Psychedelics have taken center stage in the news lately, especially with the successful medical trials. They are helping with loads of things, from PTSD to terminal illness to smoking addictions.
These drugs are promising and it’s super clear that psychedelics are changing people’s minds in some way, but how exactly are they doing it? How are they different from other drugs?
I mean, psychedelics come from plants you can find out in the open, unlike a lot of drugs. Psychoactive mushrooms grow everywhere, and cacti and shrubs are just plants too, but that’s a story for another day.
In truth, one of the big ways they are different is actually pretty simple. It has a lot to do with how our minds worked as kids versus how they do now. This isn’t all of what psychedelics do but it’s a huge part of it. So let’s start with how we saw the world as kids.
Throwback to how our minds worked as kids
One of the best quotes ever is, “Kids are in love with their own audacity [and] mesmerized by the world around them (…).”
This is so, so true because kids are always looking at things in a profound, shiny new way. Everything amazes them because it’s the first time they’ve experienced it, or it’s new enough that their brain processes it again.
This can get a taaad annoying, especially when little Bobby asks, “why” 3000 times a day. But it’s also sort of cute that he’s everything intrigues him.
But you know what’s weird? It’s even easier for kids to solve creative problems than adults. This seems strange given how great we are at solving problems. You know, like math and stuff. Well, some of us anyway (I totally avoid math because, well, it’s hard).
The reason for this makes total sense though. It’s because kids are able to think more abstractly and pay attention to details, whereas adults assume problems are going to be more or less the same and don’t pay as much attention to detail (guilty). We have more trouble thinking outside the box than our little spawns.
So, when will little Bobby stop asking why all the time?
On the other hand, after we hit adolescence, we start developing habits and typical patterns of thinking. We filter a lot of things out and stop thinking as creatively. We’ve seen things before and have been around the block.
Habitual thinking and pattern of thought, makes it much, much easier to go through life and not process all the same things day to day. It’d be impossible to do anything truly productive if everything is new and mesmerizing when we wake up.
This is a really good thing in most cases, but even so, it can hurt us.
We get stuck in old, sometimes unhelpful ways of thinking. Bad habits and addictions start to form. We often find it hard to charge or look at problems with new, fresh eyes.
As for this, you probably know how it feels. Especially if you’ve tried to quit smoking, pick up a new habit like working out, or even tried to change your thinking to be more optimistic. It’s much easier to smoke, just sit on the couch watching Netflix, or think negatively.
In my own life, I find it really hard to have the courage to start new things and think that I’m worthy of doing them. It’s a bad habit I have where I get stuck in that way of thinking.
But what if we could easily get rid of all those bad habits? What if we could start fresh and go back to where everything is new? How cool would it be to recreate ourselves and patterns of thinking?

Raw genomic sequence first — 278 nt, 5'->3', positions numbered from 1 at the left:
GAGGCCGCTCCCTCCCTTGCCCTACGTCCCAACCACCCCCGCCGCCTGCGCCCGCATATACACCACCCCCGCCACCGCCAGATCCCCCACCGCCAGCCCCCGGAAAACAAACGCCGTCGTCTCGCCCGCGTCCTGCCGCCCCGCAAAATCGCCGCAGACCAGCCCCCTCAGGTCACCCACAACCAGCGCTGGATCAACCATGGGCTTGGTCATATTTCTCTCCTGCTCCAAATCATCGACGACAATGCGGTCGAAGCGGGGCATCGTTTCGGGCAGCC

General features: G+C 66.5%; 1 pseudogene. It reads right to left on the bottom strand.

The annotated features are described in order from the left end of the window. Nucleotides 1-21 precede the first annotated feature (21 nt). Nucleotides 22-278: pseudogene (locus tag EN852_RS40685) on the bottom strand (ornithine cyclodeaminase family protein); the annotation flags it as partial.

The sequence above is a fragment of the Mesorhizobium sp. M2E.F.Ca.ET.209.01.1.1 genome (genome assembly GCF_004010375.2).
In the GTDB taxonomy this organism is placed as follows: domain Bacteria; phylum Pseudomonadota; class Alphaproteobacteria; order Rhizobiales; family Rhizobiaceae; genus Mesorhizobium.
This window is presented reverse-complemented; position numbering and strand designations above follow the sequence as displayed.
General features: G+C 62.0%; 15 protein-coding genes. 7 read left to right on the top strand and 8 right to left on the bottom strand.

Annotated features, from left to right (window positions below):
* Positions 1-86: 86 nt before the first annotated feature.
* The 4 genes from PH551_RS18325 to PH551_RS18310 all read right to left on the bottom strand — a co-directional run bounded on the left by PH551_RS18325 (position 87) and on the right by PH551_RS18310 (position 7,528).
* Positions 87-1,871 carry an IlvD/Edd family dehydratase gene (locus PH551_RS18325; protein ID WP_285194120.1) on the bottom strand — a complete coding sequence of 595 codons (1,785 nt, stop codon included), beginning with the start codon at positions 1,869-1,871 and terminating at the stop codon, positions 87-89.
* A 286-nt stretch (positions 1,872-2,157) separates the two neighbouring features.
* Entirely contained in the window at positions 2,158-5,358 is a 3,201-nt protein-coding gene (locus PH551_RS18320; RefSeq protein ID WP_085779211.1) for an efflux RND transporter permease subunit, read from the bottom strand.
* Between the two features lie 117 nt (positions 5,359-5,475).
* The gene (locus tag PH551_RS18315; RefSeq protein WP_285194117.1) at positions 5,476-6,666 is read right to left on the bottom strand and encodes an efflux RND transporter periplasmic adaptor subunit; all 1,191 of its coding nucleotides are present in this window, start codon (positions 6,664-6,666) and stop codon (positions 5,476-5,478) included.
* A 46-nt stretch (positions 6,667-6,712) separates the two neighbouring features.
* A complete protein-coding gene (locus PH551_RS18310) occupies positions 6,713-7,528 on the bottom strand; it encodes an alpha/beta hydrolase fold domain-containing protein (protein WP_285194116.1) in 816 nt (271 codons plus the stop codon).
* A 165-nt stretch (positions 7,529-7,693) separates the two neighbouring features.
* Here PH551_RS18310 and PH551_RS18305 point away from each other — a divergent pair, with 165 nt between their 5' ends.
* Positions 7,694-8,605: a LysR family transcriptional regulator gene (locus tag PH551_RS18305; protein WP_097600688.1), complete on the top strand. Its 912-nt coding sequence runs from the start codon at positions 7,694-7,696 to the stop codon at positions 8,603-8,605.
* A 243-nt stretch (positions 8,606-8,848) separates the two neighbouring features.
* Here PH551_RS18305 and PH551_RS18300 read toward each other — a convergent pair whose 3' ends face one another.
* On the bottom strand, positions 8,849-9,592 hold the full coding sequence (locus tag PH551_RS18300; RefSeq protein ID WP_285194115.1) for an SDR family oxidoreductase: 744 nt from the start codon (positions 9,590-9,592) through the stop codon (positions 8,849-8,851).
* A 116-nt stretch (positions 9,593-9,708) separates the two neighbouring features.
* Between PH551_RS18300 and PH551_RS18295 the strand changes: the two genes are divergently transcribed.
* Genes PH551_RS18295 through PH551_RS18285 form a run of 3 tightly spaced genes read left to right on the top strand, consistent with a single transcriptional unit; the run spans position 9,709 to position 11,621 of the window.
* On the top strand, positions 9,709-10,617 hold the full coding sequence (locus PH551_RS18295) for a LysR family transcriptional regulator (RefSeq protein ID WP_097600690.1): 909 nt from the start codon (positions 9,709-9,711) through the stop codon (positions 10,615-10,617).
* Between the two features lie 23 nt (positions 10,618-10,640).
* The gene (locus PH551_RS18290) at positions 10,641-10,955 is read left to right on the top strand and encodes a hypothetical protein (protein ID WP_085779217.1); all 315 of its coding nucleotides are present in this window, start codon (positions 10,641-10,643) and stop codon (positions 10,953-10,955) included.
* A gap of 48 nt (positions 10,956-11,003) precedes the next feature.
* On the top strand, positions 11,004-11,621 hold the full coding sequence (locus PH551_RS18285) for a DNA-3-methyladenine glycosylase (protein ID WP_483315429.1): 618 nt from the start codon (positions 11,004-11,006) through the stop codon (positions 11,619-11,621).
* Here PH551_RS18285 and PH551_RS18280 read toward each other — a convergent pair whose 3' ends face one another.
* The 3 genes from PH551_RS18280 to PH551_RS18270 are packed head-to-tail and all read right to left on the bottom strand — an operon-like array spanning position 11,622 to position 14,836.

As a matter of fact, this is where psychedelics come in.
Turn off that part of your brain
The way psychedelics work is turning off the part of our brain associated with habitual, normal patterns of thinking. Things we think about ourselves, problems we’ve solved before, experiences we’ve had, and how that all relates to our present and future. Things that are default for people and don’t require any effort to think about.
This is called the default mode network, which is the box. Psychedelics turn that part of our brain off, and turn on another part that’s usually dormant.
Imperial College’s head of psychedelic research, Robin Carhart-Harris,says it’s like “shaking a snow globe”. When we grow up, patterns of thinking develop. Think of it like our habits and thoughts as different snowflakes patterns. The snow settled in a certain way, in different patterns that stuck.
Once psychedelics enter the picture, we immediately shake the snow globe allowing the “snow” to move around. Because we shut off that part of our mind associated with habits and patterns of thought, we can think in new ways.
And because we start thinking in new ways and we “shake the snow”, we can allow the snow to resettle in a new, different way. We can easily make changes and change habits quickly. We start to think outside of the box.
This difference in thinking can cause actual transformation and why its different from other drugs. They allow us to easily view the world and ourselves that don’t involve our patterned, biased perspective.
We can think new thoughts and change old ways so easily. It’s why people with all sorts of mental disorders are benefitting from it and seeing major change in their lives. From depression to OCD to alcoholism, habits are conquered.
Psychedelics are different
So, this is part of what makes psychedelics different from other drugs. It’s not supposed to be a party drug and it’s not just a hallucination drug; it’s transformational.
They should only be prescribed by doctors because they are powerful. They literally switch off part of our brain so other parts can flourish-how cool is that? I would love to have an off button for some of my thoughts.
Psychedelics aren’t just another drug but a tool for real, lasting change. They are tools that breaks habits and creates new thoughts.
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